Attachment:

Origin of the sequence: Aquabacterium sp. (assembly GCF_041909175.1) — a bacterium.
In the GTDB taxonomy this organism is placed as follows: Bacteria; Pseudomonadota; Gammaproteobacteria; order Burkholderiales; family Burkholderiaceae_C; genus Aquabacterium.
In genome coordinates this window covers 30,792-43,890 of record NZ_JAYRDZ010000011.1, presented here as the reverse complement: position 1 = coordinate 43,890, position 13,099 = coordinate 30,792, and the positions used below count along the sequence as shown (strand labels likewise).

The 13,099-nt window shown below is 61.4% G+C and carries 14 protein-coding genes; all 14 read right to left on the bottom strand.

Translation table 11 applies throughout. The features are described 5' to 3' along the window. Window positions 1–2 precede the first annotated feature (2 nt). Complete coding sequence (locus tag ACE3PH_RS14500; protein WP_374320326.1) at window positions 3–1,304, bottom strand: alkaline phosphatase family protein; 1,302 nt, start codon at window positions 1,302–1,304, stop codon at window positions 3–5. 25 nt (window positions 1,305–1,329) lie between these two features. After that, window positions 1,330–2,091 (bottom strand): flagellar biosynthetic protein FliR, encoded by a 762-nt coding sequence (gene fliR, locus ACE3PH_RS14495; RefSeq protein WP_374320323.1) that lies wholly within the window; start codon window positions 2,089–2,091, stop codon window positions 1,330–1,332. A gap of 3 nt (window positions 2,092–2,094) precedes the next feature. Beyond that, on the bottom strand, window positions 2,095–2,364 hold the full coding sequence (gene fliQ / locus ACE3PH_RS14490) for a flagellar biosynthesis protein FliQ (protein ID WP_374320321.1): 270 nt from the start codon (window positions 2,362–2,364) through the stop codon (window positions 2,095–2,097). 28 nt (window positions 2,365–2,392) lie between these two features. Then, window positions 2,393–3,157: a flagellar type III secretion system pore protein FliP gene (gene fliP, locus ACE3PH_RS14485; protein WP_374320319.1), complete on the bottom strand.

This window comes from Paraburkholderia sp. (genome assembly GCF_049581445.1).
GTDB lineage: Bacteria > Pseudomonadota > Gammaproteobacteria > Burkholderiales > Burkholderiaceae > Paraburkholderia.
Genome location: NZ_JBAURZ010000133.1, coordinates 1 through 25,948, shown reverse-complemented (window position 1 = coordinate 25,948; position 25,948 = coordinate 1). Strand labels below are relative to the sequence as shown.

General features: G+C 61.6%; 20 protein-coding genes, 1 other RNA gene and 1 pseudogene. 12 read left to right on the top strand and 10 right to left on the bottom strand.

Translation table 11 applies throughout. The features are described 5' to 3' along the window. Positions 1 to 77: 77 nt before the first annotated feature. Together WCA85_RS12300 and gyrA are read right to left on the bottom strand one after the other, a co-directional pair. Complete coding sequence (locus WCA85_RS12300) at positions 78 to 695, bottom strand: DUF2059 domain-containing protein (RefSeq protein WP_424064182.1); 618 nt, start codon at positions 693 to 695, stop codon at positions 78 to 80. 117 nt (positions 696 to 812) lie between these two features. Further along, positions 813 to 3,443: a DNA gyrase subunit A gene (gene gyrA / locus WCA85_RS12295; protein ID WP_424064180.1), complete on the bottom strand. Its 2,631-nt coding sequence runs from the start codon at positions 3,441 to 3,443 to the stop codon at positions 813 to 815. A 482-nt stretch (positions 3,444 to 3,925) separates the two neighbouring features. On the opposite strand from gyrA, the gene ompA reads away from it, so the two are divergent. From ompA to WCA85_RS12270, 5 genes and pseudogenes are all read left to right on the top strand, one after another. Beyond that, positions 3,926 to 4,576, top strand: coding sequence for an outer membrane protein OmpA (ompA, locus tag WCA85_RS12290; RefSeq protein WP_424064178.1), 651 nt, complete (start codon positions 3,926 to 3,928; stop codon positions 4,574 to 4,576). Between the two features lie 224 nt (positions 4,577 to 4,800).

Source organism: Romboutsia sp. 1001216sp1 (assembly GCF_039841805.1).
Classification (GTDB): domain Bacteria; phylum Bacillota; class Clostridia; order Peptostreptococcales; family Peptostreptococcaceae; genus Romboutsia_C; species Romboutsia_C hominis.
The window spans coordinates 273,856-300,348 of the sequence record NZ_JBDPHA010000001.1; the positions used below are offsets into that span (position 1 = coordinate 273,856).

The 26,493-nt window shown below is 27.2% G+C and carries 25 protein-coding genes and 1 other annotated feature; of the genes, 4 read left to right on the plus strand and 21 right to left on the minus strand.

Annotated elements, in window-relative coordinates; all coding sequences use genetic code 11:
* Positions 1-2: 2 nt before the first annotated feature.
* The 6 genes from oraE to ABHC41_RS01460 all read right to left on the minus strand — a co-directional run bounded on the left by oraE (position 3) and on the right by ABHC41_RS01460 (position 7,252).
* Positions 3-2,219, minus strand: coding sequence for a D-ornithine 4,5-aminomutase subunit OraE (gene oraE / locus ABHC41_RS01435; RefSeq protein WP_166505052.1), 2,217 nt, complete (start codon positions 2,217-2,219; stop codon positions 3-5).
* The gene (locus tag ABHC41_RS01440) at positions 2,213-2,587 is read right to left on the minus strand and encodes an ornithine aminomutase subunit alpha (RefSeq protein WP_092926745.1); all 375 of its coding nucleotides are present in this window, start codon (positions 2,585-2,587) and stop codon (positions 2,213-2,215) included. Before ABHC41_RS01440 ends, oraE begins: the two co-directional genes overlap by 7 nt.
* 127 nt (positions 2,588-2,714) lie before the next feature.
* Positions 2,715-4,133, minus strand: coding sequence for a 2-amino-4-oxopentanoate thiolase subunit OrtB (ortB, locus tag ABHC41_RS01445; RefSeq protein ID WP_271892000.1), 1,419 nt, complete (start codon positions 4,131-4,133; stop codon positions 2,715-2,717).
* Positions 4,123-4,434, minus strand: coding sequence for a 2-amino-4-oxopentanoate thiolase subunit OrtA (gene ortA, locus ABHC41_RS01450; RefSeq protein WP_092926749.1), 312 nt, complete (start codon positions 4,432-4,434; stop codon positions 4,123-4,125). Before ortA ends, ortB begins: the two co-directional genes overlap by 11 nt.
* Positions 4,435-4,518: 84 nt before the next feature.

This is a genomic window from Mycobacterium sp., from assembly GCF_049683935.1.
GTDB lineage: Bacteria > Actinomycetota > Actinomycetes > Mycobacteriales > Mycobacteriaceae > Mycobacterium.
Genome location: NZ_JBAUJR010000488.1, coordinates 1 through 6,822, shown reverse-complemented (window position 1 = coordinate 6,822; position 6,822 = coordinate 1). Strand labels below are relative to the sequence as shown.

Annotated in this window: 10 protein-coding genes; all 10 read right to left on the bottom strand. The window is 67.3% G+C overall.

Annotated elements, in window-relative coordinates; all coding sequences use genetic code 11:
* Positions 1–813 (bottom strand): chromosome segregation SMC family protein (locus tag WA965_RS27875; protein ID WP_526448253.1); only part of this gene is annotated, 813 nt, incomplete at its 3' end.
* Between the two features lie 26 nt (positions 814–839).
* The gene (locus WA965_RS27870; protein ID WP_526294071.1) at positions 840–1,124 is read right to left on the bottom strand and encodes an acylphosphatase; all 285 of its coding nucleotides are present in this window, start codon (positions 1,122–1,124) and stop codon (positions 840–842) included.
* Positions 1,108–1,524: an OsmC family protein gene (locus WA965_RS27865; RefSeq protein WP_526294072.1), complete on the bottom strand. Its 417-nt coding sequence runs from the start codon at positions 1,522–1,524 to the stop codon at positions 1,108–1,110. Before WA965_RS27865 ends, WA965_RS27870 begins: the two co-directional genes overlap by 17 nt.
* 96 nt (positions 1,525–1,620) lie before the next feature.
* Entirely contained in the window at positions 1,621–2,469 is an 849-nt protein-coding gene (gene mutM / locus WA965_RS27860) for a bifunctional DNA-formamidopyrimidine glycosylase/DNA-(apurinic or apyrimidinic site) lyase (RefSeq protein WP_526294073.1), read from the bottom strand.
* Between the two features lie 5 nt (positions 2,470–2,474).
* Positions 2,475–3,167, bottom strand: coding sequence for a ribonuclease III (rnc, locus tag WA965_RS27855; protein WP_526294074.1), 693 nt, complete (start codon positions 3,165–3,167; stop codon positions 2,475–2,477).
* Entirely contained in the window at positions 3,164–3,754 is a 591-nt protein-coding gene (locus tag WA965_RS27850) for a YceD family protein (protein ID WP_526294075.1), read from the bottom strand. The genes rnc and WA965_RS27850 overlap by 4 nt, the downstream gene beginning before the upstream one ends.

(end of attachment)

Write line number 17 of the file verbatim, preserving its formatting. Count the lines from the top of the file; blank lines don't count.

* The 6 genes from oraE to ABHC41_RS01460 all read right to left on the minus strand — a co-directional run bounded on the left by oraE (position 3) and on the right by ABHC41_RS01460 (position 7,252).